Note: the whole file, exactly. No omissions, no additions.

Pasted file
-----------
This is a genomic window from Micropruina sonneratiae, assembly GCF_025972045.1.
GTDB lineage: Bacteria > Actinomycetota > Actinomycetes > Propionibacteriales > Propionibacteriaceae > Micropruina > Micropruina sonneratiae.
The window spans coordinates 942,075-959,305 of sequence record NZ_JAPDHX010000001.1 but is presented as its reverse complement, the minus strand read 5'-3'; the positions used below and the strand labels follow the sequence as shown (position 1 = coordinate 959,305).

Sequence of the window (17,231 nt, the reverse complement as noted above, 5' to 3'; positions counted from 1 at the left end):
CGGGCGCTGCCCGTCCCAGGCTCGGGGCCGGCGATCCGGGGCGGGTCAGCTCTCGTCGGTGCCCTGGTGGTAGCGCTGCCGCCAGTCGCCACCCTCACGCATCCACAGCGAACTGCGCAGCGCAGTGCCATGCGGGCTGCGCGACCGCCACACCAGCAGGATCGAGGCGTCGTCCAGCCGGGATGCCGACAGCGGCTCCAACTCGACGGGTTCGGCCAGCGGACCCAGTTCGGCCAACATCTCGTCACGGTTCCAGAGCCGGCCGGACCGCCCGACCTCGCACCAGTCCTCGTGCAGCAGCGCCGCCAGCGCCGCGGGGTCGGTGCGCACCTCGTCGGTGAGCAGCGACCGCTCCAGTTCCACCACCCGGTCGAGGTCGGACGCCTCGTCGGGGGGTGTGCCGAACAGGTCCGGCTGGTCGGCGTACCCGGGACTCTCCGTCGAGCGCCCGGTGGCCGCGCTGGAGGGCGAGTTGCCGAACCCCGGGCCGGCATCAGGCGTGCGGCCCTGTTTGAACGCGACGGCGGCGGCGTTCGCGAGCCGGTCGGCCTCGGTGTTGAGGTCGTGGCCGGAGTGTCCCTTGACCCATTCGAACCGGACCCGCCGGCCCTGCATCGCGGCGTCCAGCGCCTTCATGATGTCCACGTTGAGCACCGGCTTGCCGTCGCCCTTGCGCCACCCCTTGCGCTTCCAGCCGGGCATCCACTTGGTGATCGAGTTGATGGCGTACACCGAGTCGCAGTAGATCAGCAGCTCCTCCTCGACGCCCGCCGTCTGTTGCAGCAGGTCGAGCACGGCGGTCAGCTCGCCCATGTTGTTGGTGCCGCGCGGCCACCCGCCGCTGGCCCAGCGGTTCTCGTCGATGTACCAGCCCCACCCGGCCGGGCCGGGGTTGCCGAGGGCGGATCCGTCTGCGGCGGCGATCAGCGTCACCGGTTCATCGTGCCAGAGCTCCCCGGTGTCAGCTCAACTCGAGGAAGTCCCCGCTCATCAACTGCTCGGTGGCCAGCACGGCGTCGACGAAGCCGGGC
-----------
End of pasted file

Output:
This is a genomic window from Micropruina sonneratiae, assembly GCF_025972045.1.
GTDB lineage: Bacteria > Actinomycetota > Actinomycetes > Propionibacteriales > Propionibacteriaceae > Micropruina > Micropruina sonneratiae.
The window spans coordinates 942,075-959,305 of sequence record NZ_JAPDHX010000001.1 but is presented as its reverse complement, the minus strand read 5'-3'; the positions used below and the strand labels follow the sequence as shown (position 1 = coordinate 959,305).

Sequence of the window (17,231 nt, the reverse complement as noted above, 5' to 3'; positions counted from 1 at the left end):
CGGGCGCTGCCCGTCCCAGGCTCGGGGCCGGCGATCCGGGGCGGGTCAGCTCTCGTCGGTGCCCTGGTGGTAGCGCTGCCGCCAGTCGCCACCCTCACGCATCCACAGCGAACTGCGCAGCGCAGTGCCATGCGGGCTGCGCGACCGCCACACCAGCAGGATCGAGGCGTCGTCCAGCCGGGATGCCGACAGCGGCTCCAACTCGACGGGTTCGGCCAGCGGACCCAGTTCGGCCAACATCTCGTCACGGTTCCAGAGCCGGCCGGACCGCCCGACCTCGCACCAGTCCTCGTGCAGCAGCGCCGCCAGCGCCGCGGGGTCGGTGCGCACCTCGTCGGTGAGCAGCGACCGCTCCAGTTCCACCACCCGGTCGAGGTCGGACGCCTCGTCGGGGGGTGTGCCGAACAGGTCCGGCTGGTCGGCGTACCCGGGACTCTCCGTCGAGCGCCCGGTGGCCGCGCTGGAGGGCGAGTTGCCGAACCCCGGGCCGGCATCAGGCGTGCGGCCCTGTTTGAACGCGACGGCGGCGGCGTTCGCGAGCCGGTCGGCCTCGGTGTTGAGGTCGTGGCCGGAGTGTCCCTTGACCCATTCGAACCGGACCCGCCGGCCCTGCATCGCGGCGTCCAGCGCCTTCATGATGTCCACGTTGAGCACCGGCTTGCCGTCGCCCTTGCGCCACCCCTTGCGCTTCCAGCCGGGCATCCACTTGGTGATCGAGTTGATGGCGTACACCGAGTCGCAGTAGATCAGCAGCTCCTCCTCGACGCCCGCCGTCTGTTGCAGCAGGTCGAGCACGGCGGTCAGCTCGCCCATGTTGTTGGTGCCGCGCGGCCACCCGCCGCTGGCCCAGCGGTTCTCGTCGATGTACCAGCCCCACCCGGCCGGGCCGGGGTTGCCGAGGGCGGATCCGTCTGCGGCGGCGATCAGCGTCACCGGTTCATCGTGCCAGAGCTCCCCGGTGTCAGCTCAACTCGAGGAAGTCCCCGCTCATCAACTGCTCGGTGGCCAGCACGGCGTCGACGAAGCCGGGC